It was nearly 2000 years ago when Ecclesiastes observed that there was nothing new under the sun and while he may only have been half-right, he did have a point. Witness the considerable coverage given over to the dispute between the sport’s governing body and commercial rights holder, the FIA and the teams, then led by gamekeeper-turned-poacher, Bernie Ecclestone, in the early 1980s. A 4 page collection of photos taken in the pitlane and paddock at the 1985 European Grand Prix was accompanied by a brief piece by the photographer bemoaning how the increasing corporate influence over the sport had made it all but impossible for the ordinary fan to get into the paddock and pitlane and see the cars up close (something which, while absolutely the case now, was actually far from true back then, as pictures I recently stumbled upon of me, aged 7, sitting in Derek Warwick’s Renault RE60 in the pitlane at Brands Hatch at that very race testify to.) Or Denis Jenkinson’s 1987 F1 season preview in which he bemoaned the ever greater restrictions being put on the design and development of F1 cars. He wasn’t impressed by the boost restrictions on turbo engines, the ban on ‘two stage’ turbos or by fuel limits and control tyres and wondered whether the major manufacturers would really be able to continue to justify their involvement in the sport if it was no longer open to engineering innovation. He wasn’t a great fan of attempts to slow the cars down anyway, as he observed “If you cannot go faster than you did last year, it may seem pointless to go at all.” What on earth he would make of standard engines and electronics, were he still alive to see it, I can only speculate upon.
The other great thing about the MotorSport 1980s DVD is the photography, which was always a cut above that in Autosport. They went over to colour pictures a little earlier than Autosport did, perhaps because it was more affordable to a monthly magazine than a weekly one, and the World Rally Championship photography, in particular, is fantastic, and brings back memories of a time when rallying was actually interesting…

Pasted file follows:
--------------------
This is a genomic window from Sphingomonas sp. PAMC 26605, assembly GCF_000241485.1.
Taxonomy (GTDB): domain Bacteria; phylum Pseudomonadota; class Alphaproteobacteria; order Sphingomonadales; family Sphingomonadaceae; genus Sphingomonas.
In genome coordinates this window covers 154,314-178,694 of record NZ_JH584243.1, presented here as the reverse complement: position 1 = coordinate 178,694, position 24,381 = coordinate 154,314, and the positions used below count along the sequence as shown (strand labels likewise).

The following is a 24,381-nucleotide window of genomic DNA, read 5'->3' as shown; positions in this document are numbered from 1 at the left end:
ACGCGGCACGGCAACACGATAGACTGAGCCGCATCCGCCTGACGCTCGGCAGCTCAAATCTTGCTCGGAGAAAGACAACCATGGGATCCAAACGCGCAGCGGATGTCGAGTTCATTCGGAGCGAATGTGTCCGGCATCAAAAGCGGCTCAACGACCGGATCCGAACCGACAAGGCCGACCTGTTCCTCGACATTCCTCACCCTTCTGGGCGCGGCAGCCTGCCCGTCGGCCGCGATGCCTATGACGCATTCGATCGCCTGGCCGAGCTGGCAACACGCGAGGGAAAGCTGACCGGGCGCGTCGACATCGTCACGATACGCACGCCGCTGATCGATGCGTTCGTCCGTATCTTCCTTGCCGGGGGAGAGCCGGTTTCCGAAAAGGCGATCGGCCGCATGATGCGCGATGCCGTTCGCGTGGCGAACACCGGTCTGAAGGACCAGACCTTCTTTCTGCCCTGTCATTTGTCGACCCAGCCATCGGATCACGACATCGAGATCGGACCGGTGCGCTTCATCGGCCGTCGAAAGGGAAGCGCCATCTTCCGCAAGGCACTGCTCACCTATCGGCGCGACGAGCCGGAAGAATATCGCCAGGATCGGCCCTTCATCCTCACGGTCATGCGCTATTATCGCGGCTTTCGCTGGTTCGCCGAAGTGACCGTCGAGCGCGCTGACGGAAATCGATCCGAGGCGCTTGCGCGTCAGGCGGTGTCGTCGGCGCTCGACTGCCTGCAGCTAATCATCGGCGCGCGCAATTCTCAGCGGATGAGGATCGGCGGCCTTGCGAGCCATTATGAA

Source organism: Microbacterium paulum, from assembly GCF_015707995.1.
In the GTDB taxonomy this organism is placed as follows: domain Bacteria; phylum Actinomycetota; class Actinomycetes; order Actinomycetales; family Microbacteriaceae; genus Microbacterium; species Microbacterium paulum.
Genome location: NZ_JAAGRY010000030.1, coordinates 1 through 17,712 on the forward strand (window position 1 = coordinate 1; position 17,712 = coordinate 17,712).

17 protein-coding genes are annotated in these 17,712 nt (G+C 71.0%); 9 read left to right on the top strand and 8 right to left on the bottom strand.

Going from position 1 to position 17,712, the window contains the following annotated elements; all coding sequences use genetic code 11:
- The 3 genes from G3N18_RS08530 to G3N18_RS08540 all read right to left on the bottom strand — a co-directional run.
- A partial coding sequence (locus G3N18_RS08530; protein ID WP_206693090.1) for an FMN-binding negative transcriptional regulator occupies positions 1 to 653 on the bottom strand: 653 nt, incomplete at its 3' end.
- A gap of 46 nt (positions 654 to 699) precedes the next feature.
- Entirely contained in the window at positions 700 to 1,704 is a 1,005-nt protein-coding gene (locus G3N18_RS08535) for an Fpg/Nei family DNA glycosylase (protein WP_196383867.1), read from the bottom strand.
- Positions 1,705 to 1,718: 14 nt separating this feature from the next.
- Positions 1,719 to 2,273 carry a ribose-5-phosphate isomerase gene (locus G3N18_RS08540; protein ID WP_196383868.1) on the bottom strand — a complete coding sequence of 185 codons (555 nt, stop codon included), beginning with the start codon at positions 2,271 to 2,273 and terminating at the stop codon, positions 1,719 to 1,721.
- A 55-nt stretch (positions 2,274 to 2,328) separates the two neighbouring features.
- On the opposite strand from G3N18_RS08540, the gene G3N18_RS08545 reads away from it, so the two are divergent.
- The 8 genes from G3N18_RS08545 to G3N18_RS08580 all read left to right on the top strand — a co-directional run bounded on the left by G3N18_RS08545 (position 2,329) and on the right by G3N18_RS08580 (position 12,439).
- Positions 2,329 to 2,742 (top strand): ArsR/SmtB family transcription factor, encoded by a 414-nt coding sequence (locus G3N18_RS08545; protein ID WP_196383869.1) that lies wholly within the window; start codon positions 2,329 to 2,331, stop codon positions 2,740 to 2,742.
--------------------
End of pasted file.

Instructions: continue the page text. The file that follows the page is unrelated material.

The Motorsport DVD is not a perfect solution for my magazine/space problem, sadly. For one thing, the quality of the scanning is far from perfect – to the extent that some of it is actually quite difficult to read. I’ve achieved better results myself with a camera and tripod. A publishing house with access to quality scanning equipment ought to be able to do better. It also runs frustratingly slowly on my computer, with a page-turn taking 5 to 10 seconds to take effect. Even leaving that aside, I’m afraid that reading a magazine on a computer simply doesn’t feel quite the same as thumbing through what 21st Century techies would call the ‘dead tree’ edition. Nonetheless, if Haymarket follow Motorsport Magazine’s lead and produce some sensibly priced DVDs with electronic editions of old Autosport magazines, I’d be interested. I could certainly do with the space currently being occupied by the nearly 800 copies of the magazine I’ve accumulated over the years.